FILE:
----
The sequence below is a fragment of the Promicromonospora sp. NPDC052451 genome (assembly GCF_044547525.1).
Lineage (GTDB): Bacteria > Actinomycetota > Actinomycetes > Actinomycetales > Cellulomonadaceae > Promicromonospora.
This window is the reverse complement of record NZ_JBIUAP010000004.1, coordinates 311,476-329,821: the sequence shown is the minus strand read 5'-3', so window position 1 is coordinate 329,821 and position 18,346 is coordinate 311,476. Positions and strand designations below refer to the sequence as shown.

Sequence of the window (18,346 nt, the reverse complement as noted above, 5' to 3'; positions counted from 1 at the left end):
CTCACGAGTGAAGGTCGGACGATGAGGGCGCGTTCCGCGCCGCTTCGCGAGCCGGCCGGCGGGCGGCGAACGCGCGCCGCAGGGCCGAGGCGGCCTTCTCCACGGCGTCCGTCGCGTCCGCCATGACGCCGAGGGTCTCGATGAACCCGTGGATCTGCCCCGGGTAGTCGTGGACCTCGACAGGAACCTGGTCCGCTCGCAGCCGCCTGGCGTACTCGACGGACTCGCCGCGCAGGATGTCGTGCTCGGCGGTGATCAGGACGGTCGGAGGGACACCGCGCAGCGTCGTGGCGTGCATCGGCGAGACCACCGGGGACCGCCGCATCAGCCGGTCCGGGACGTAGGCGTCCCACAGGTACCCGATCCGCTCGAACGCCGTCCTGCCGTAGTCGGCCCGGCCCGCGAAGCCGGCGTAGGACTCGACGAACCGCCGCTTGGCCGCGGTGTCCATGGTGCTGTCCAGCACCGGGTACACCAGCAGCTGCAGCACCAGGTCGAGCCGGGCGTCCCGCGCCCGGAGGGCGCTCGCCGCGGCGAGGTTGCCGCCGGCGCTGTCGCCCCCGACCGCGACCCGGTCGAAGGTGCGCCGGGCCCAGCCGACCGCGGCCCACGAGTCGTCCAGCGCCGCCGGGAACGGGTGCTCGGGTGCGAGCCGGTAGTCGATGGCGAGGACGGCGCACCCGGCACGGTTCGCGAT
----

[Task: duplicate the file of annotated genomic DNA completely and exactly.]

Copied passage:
The sequence below is a fragment of the Promicromonospora sp. NPDC052451 genome (assembly GCF_044547525.1).
Lineage (GTDB): Bacteria > Actinomycetota > Actinomycetes > Actinomycetales > Cellulomonadaceae > Promicromonospora.
This window is the reverse complement of record NZ_JBIUAP010000004.1, coordinates 311,476-329,821: the sequence shown is the minus strand read 5'-3', so window position 1 is coordinate 329,821 and position 18,346 is coordinate 311,476. Positions and strand designations below refer to the sequence as shown.

Sequence of the window (18,346 nt, the reverse complement as noted above, 5' to 3'; positions counted from 1 at the left end):
CTCACGAGTGAAGGTCGGACGATGAGGGCGCGTTCCGCGCCGCTTCGCGAGCCGGCCGGCGGGCGGCGAACGCGCGCCGCAGGGCCGAGGCGGCCTTCTCCACGGCGTCCGTCGCGTCCGCCATGACGCCGAGGGTCTCGATGAACCCGTGGATCTGCCCCGGGTAGTCGTGGACCTCGACAGGAACCTGGTCCGCTCGCAGCCGCCTGGCGTACTCGACGGACTCGCCGCGCAGGATGTCGTGCTCGGCGGTGATCAGGACGGTCGGAGGGACACCGCGCAGCGTCGTGGCGTGCATCGGCGAGACCACCGGGGACCGCCGCATCAGCCGGTCCGGGACGTAGGCGTCCCACAGGTACCCGATCCGCTCGAACGCCGTCCTGCCGTAGTCGGCCCGGCCCGCGAAGCCGGCGTAGGACTCGACGAACCGCCGCTTGGCCGCGGTGTCCATGGTGCTGTCCAGCACCGGGTACACCAGCAGCTGCAGCACCAGGTCGAGCCGGGCGTCCCGCGCCCGGAGGGCGCTCGCCGCGGCGAGGTTGCCGCCGGCGCTGTCGCCCCCGACCGCGACCCGGTCGAAGGTGCGCCGGGCCCAGCCGACCGCGGCCCACGAGTCGTCCAGCGCCGCCGGGAACGGGTGCTCGGGTGCGAGCCGGTAGTCGATGGCGAGGACGGCGCACCCGGCACGGTTCGCGAT